In addition, the three-member clerk’s office also handles elections, payroll, document recordings, liquor licenses, motor vehicle registrations and takes the minutes of the commissioners’ meeting.

That’s why arranging for road department to bring heaters to get the ground to thaw for a funeral might take  priority over meeting an election deadline, Johnson told  Secretary of State Wayne Williams on his visit to Walden Wednesday. But she added she couldn’t do the job without the help of the elections staff, particularly Josh Johnson.

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Colorado County Clerks Association honors four lawmakers

State Rep. Dominick Morena, Secretary of State Wayne Williams, Arapahoe County Clerk Matt Crane and lobbyist Mike Beasley at the Colorado County Clerks Association meeting Monday. Crane is president of the group, which honored four lawmakers, including Moreno. (SOS photo)
State Rep. Dominick Moreno, Secretary of State Wayne Williams, Arapahoe County Clerk Matt Crane and lobbyist Mike Beasley at the Colorado County Clerks Association conference Monday. Crane is president of the group, which honored four lawmakers, including Moreno. (SOS photo)

The Colorado County Clerks Association today recognized three lawmakers who sponsored a bill to make it easier for clerks to maintain or upgrade equipment used to record documents.

The effort to pass the bill actually began two to three years ago, CCCA director Pam Anderson told clerks at their summer conference, which began Monday.

A lot of people put a lot of effort into getting Senate Bill 115 passed, she said, including the sponsors. The bill was sponsored by two Republicans, Rep. Kathleen Conti of Littleton and Sen. Beth Martinez Humenik of Thornton, and Rep. Dominick Moreno, a Commerce City Democrat.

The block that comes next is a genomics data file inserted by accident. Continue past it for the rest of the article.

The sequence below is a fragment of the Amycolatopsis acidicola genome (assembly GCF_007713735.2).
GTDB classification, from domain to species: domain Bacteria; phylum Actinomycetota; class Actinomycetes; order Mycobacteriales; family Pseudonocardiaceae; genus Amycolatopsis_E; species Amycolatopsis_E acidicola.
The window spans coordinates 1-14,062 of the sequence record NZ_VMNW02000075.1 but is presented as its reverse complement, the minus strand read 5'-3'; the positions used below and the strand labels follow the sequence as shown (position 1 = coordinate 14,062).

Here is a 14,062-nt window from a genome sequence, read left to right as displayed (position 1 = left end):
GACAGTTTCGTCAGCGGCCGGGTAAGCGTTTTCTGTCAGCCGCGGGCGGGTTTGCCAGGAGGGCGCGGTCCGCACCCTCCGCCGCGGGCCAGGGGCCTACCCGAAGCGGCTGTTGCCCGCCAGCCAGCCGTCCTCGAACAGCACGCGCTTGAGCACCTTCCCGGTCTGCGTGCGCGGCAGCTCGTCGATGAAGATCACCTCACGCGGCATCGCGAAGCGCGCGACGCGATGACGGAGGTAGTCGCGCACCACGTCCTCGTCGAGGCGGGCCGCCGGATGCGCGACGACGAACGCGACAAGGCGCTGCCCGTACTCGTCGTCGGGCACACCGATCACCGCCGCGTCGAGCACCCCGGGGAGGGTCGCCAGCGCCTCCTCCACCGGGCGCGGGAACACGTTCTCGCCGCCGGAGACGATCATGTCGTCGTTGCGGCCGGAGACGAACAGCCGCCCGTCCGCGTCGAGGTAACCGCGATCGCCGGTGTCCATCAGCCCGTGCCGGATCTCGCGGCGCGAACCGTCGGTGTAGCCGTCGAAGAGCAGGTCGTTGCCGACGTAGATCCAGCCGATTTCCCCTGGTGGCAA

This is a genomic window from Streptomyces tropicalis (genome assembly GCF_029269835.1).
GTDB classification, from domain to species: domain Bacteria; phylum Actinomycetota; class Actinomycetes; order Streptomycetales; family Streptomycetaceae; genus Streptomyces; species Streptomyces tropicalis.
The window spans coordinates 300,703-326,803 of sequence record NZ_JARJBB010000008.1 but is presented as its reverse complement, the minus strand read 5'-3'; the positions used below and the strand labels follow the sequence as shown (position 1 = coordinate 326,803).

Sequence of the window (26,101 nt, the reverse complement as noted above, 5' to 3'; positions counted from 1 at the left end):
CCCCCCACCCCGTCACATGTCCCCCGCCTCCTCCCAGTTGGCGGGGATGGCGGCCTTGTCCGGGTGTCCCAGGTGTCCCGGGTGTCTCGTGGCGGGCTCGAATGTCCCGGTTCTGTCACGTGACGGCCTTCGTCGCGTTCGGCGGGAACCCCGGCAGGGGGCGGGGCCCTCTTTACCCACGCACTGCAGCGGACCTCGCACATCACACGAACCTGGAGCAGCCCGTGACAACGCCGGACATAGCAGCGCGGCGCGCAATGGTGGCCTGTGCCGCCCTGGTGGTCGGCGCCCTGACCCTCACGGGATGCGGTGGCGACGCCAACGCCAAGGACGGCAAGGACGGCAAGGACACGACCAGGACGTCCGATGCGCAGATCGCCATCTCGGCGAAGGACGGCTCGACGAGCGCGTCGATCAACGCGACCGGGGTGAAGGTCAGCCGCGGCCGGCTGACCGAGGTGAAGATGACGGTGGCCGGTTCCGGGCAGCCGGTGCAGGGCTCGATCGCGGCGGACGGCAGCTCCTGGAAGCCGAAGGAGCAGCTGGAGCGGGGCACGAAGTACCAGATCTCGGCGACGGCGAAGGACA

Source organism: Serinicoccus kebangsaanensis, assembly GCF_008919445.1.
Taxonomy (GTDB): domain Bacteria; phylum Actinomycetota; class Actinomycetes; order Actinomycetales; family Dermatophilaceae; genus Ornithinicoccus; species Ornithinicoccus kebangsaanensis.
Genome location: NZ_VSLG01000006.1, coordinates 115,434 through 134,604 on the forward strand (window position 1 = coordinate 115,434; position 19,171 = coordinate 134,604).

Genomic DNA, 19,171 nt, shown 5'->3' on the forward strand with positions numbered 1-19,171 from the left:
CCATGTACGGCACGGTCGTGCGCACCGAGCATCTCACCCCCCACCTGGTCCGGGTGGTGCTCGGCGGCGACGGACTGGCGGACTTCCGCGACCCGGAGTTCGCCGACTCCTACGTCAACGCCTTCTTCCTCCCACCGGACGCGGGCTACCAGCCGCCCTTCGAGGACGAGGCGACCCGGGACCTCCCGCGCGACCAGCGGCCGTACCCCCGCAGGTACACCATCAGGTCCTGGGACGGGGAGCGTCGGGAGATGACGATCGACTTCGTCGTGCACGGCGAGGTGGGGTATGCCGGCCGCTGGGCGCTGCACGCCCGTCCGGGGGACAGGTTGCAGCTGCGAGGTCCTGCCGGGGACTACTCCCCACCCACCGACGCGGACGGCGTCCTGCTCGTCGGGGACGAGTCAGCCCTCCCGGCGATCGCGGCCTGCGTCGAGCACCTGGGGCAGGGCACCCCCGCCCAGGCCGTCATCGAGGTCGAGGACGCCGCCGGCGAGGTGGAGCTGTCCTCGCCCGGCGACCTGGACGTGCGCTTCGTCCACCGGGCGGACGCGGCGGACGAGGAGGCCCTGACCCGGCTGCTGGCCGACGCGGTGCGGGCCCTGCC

“With perseverance you can get things done at the Capitol,” Humenik told the clerks. “Sometimes it just takes several years.”

The clerks association also honored outgoing Speaker Dickey Lee Hullinghorst, a Boulder Democrat who is only the second woman to lead the House. She carried House Bill 1303 in 2013, which made major changes in Colorado’s election laws.

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Deputy SOS Suzanne Staiert: “That sense of duty toward country”

Deputy Secretary of State Suzanne Staiert tells a group of new citizens why she feels such a bond with them during a naturalization ceremony Wednesday in Centennial. (SOS photo)
Deputy Secretary of State Suzanne Staiert tells a group of new citizens why she feels such a bond with them during a naturalization ceremony Wednesday in Centennial. (SOS photo)
Immigrants take the oath of allegiance during a naturalization ceremony Wednesday in Centennial. (SOS photo)
Immigrants take the oath of allegiance Wednesday, including Simon Jones, center, of Australia. To his left is his wife, Catalina Poveda of Colombia. She is due July 3rd “so there is a chance of having a very American baby on July 4th,” Jones said. (SOS photo)

Deputy Secretary of State Suzanne Staiert told a group of new U.S. citizens Wednesday there’s a reason she feels such a bond with them when she attends naturalization ceremonies.

‘My father and mother met on a U.S. campus. My father’s Iranian, my mother’s American,” she said. “When we were very young we went over to Iran for a few years and came back right before my fifth birthday. My father didn’t come back with us.”

Staiert informed 79 immigrants from 33 countries, from Australia to Mexico to Zambia, that she and her two siblings and her mother eventually settled in Wyoming.

“As you can imagine, because of the relations between Iran and the U.S., it was a kind of a hard place to be from when we were growing up,” she told the attentive crowd. “When I was in middle school we had the hostage crisis. When I was in college there was Iran-Contra.”